By: Dempsey Reyes – Reporter / @dempseyreyesINQPhilippine Daily Inquirer / 05:46 AM February 01, 2024
MANILA, Philippines — The National Irrigation Administration (NIA) is keeping a close watch on the rice fields of Central Luzon, the country’s rice granary, in anticipation of a decrease in production due to the effects of the prolonged drought this year, the agency’s administrator said on Wednesday.
In a television interview, NIA administrator Eduardo Guillen said they were projecting El Niño to affect 20 percent of the country’s rice farms, mainly due to an expected shortage of water for irrigation in Central Luzon.
“So the directive of [President Ferdinand Marcos Jr.] is for the NIA to push for the planting of high-yielding rice varieties in areas with ample irrigation because with these rice varieties, our farmers can increase their yield by as much as 50 percent to make up for the 20 percent of the land area that will have a lower yield,” he added.
Guillen made the disclosure as a response to Malacañang’s directive for agencies to come up with measures to allow the agriculture sector to adapt to the adverse impact of El Niño.
The NIA chief urged Filipino farmers to switch to high-yielding varieties, even as he clarified that the dry spell would not be much of a concern for rice crops.
He cited how the country managed to stem the impact of a string of typhoons that hit rice-producing regions, which even supposedly allowed for an increase in production.
“That is the situation we are seeing in this case because ample sunlight is also favorable for rice,” Guillen said over the “Bagong Pilipinas Ngayon” government program.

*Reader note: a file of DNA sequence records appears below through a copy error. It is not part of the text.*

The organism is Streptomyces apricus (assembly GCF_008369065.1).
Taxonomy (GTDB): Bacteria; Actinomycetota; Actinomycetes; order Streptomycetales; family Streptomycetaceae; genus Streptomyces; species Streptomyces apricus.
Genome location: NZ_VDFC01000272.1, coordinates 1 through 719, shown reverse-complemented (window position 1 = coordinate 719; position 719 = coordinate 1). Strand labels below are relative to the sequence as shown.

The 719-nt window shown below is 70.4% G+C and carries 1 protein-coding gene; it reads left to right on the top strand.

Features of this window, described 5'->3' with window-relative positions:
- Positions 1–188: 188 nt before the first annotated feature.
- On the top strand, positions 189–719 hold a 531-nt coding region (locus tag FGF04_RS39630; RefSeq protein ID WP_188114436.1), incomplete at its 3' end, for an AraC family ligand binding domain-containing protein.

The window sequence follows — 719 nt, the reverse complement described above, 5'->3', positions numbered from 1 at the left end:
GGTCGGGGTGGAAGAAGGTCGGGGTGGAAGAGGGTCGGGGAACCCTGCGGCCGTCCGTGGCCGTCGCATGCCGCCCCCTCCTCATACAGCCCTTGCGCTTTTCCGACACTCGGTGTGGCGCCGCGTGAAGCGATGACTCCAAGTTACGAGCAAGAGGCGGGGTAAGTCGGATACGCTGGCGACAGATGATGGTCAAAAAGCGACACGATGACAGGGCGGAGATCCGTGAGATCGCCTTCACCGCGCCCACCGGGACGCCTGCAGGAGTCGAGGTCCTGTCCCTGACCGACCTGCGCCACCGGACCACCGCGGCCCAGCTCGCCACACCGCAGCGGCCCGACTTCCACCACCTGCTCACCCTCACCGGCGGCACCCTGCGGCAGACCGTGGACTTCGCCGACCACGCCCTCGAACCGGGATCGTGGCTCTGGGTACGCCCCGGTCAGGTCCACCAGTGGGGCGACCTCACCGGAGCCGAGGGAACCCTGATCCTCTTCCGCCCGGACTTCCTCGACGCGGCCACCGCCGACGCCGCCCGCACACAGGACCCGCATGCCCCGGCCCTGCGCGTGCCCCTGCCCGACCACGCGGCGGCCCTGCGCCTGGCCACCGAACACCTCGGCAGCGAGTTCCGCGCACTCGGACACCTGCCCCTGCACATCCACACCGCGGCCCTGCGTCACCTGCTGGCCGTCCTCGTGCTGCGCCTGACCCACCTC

According to him, an estimated 50,000 hectares of rice land in the province of Nueva Ecija, parts of Pampanga, Bulacan and Tarlac would be affected by the shortage of irrigation from the Pantabangan Dam, while another 30,000 hectares would be impacted in the rest of Central Luzon.
To address this, the NIA was also adopting an “alternate wetting and drying technology” which would supposedly require less irrigation and allow for an increase in yield by around 20 to 30 percent, Guillen said.
Farmers who would not be supplied with ample irrigation would receive assistance from the Department of Labor and Employment and the Department of Social Welfare and Development through the agencies’ cash-for-work programs, he added.
For rice farms in upland areas, the NIA will be installing a solar pump irrigation with “fertigation” and drip irrigation systems. Fertigation is the practice of applying fertilizer solutions with irrigation water, typically through a micro-sprinkler or a drip system.